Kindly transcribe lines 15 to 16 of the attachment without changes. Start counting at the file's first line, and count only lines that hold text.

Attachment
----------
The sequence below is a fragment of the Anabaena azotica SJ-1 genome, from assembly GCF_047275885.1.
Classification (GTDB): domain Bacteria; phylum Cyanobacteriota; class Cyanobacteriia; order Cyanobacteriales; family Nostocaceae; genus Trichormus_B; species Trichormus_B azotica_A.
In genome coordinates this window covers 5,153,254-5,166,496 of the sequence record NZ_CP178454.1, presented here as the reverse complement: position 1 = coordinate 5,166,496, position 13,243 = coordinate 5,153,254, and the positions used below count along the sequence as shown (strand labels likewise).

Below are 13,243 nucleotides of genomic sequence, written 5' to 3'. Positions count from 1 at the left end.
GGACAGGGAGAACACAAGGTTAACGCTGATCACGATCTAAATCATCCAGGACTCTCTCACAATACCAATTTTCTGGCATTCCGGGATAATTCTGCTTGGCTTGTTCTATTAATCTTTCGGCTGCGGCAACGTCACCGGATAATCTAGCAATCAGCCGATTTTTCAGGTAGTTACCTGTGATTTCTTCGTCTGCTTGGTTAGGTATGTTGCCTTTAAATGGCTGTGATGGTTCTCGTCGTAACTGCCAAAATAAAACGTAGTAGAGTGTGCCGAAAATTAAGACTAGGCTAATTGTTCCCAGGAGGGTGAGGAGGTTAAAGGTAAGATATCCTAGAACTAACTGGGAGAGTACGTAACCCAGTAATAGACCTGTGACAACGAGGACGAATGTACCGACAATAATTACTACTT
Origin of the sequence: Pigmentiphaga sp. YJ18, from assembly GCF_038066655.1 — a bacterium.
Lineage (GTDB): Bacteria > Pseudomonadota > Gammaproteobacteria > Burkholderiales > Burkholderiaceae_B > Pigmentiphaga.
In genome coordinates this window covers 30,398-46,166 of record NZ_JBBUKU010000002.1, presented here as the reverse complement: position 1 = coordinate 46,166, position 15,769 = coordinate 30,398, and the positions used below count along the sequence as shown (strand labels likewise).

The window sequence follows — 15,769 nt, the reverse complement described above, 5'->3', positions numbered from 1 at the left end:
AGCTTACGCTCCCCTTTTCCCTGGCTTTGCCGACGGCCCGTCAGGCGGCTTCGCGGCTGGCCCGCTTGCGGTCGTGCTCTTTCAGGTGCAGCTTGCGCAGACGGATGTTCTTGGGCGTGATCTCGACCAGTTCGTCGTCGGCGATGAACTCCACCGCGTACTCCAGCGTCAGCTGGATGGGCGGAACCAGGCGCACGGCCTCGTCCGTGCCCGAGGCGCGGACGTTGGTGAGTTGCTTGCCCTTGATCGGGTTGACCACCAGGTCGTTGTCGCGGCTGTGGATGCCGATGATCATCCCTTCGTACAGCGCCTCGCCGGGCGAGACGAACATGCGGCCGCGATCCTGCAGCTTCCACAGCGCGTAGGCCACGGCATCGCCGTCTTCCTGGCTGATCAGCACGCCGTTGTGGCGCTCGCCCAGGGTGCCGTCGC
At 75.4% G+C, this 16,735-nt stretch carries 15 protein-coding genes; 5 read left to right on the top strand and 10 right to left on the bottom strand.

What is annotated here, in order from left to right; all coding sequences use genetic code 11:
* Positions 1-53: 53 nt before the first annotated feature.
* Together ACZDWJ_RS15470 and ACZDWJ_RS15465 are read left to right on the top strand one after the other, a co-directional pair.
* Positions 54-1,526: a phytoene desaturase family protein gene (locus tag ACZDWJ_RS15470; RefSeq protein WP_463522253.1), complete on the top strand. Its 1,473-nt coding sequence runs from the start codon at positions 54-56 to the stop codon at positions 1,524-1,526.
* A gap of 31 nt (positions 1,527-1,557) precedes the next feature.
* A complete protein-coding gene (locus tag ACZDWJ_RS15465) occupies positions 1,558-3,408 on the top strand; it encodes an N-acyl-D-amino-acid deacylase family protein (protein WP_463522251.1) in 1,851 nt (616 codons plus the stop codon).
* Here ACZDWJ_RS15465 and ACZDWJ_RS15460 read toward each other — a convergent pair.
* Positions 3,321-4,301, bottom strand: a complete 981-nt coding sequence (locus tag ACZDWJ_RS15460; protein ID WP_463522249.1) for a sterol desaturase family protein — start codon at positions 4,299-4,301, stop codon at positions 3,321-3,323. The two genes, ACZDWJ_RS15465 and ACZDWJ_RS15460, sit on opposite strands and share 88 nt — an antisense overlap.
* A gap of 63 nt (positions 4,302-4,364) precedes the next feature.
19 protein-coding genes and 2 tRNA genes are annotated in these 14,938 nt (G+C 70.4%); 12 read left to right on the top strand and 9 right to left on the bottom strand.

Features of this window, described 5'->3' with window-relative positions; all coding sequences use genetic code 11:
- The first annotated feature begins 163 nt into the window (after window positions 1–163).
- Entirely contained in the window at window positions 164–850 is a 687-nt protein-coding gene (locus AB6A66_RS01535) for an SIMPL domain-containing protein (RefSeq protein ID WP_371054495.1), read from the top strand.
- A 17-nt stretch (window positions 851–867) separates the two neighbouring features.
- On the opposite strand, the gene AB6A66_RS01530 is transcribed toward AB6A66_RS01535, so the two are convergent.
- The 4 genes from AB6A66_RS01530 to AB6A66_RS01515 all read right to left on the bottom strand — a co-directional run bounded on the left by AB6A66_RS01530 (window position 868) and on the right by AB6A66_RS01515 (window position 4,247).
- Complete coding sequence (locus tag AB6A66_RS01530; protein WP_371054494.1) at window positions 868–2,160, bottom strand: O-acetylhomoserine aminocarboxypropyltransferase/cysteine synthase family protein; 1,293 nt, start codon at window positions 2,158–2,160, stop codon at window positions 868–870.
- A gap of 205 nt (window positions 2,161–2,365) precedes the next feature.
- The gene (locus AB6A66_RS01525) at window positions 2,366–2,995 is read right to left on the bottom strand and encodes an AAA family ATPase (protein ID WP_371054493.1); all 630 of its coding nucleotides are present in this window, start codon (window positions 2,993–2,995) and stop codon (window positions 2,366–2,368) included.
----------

* Positions 54-1,526: a phytoene desaturase family protein gene (locus tag ACZDWJ_RS15470; RefSeq protein WP_463522253.1), complete on the top strand. Its 1,473-nt coding sequence runs from the start codon at positions 54-56 to the stop codon at positions 1,524-1,526.
* A gap of 31 nt (positions 1,527-1,557) precedes the next feature.